Since I started advertising my promotions on ebook lists, I’ve signed up for several. I get daily emails from Bookbub, Bookgorilla, bestfreeebooks and more. Some times weeks go by and I don’t see much, other times I am picking up new books almost daily. It’s hard not to when they are all free or ninety nine cents.
And then my TBR pile started weighing on my mind. The last time I organized my kindle into collections I had eighty books waiting to be read. I feel guilty about downloading these books and then not reading them promptly. So I make a resolution to read, to reduce the pile, and to not buy new books until I’ve gotten the old ones read.
I never keep those resolutions for long. I read a handful of the books and start making progress. But invariably there is something free or on sale that I just can’t pass up. Often more than one thing.
This what we are up against today, as a reader and as a writer. As a reader there is a glut of books on the market and many of them are cheap. That’s a great thing and a terrible thing. It’s great because we will never run out of things to read, even in relatively small sub-genres. It’s terrible because we will never keep up with what’s out there, even in small sub-genres.
As a writer the resistance we face is changing. The main obstacle to selling someone a hardcover book in the old days was price. Trade paperbacks were easier to sell, but still price was often a deciding factor. A buyer walked into the bookstore with only so many dollars in their pocket. They could only buy so many books. The goal for the author was to make sure their book was one of those.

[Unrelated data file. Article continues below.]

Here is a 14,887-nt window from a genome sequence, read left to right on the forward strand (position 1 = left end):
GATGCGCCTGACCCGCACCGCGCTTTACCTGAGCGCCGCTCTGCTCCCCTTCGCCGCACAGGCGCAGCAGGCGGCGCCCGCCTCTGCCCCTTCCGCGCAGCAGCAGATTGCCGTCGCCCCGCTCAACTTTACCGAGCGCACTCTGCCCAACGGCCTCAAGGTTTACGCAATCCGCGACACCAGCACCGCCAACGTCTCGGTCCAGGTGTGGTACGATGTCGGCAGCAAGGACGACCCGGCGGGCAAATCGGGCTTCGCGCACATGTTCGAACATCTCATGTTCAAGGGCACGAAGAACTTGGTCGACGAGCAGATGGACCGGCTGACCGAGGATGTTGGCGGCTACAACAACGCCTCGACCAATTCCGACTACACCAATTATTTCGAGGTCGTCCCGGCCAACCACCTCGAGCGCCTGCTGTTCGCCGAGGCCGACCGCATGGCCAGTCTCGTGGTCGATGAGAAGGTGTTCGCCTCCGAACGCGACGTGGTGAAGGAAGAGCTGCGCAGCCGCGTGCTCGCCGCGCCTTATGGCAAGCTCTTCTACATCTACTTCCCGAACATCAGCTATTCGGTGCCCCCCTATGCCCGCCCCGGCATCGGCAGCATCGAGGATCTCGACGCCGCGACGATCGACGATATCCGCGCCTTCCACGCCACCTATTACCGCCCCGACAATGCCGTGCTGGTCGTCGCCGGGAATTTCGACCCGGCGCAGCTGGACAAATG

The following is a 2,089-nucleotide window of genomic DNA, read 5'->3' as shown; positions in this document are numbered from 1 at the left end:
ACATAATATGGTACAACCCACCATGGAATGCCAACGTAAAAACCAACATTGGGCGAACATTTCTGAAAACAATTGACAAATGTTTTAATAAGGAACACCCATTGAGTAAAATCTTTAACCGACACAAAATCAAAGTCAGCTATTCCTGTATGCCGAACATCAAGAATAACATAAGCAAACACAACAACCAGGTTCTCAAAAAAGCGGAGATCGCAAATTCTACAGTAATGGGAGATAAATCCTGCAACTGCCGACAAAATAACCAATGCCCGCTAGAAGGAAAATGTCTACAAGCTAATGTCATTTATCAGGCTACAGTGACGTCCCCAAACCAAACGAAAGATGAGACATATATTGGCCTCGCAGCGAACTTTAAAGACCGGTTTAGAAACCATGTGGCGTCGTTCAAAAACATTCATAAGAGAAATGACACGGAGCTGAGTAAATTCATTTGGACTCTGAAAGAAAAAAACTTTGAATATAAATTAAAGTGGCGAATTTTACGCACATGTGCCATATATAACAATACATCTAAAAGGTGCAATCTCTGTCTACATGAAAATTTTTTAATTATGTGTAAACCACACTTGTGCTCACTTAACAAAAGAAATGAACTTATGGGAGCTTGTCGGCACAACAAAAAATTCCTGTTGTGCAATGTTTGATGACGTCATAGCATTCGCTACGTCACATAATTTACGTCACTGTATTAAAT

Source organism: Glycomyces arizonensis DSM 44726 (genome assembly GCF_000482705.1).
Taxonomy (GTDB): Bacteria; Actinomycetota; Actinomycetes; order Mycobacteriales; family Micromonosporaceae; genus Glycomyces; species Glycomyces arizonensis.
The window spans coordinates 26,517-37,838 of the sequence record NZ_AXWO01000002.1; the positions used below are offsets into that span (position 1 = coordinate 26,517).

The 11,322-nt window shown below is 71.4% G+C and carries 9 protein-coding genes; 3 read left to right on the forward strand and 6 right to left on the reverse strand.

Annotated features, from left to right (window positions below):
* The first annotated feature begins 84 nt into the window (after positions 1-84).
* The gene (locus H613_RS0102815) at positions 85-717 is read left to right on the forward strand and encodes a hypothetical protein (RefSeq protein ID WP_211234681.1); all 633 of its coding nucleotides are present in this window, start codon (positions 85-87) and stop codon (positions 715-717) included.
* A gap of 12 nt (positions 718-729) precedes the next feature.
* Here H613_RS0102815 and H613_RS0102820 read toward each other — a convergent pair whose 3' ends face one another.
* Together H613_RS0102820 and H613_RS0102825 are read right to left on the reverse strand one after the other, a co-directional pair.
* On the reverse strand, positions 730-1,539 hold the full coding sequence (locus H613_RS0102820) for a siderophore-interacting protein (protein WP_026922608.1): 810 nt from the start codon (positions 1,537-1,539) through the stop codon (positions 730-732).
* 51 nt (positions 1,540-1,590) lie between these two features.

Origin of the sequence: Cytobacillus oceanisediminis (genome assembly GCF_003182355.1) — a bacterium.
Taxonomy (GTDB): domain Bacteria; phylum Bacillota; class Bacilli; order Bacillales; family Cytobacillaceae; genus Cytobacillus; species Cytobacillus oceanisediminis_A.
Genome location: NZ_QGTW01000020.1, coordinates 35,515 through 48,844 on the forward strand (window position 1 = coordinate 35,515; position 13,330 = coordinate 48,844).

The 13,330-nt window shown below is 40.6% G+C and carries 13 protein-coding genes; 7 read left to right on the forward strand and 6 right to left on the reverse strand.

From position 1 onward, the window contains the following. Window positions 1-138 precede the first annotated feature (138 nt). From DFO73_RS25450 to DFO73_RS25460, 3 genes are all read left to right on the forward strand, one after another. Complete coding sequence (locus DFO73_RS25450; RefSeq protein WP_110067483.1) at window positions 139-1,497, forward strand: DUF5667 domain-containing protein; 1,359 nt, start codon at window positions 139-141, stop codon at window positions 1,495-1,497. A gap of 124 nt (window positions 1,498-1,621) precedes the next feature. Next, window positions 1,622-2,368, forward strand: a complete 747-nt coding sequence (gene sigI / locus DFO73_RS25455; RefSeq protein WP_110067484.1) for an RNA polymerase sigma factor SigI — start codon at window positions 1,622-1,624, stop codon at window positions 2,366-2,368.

With so many ebooks at 2.99 or 3.99 price isn’t the obstacle it once was. With authors running promotions constantly, it’s even less so. The main obstacle to selling books today is time. Readers are so inundated with cheap books that they can’t possibly read them all.
I know because I am one of those readers. My constantly swelling TBR pile has changed the way I read. If a story starts slow, is inconsistent or I find my attention slipping, I move on to something else in a matter of chapters. If errors and typos break the spell of reading more than a couple of times, the book is gone. If the story is good, but it just isn’t my kind of story, it goes. My “didn’t finish” pile has grown many times what it once was.
That’s not all a bad thing. In the old days if I went to a store and shelled out 6.99 for a trade paperback, I forced myself to finish it. I also learned to dislike certain authors and books. It robbed me of the pleasure of reading. It made me leery of authors I didn’t know.
Now I read more, and more widely. I am more willing to try out a new author if I can get their book cheap, and I allow myself the option to put the book down if I don’t like it. I read in many genres I wouldn’t have tried before.
And I’ve found authors and book series that I love. People I go back and buy their others works at regular price. People I am excited to meet at Cons.
As an author, it makes me realize that we have to change the way we market. It’s not good enough to convince the reader to buy our book, we have to convince them it’s worth reading. The blurb has to promise a story they will fall in love with, and the book has to deliver. Our openings need to grab the readers attention. The pacing needs to be smooth and consistent. We need to draw them in and keep them reading. We have to step up our game in every way. It’s the only way.
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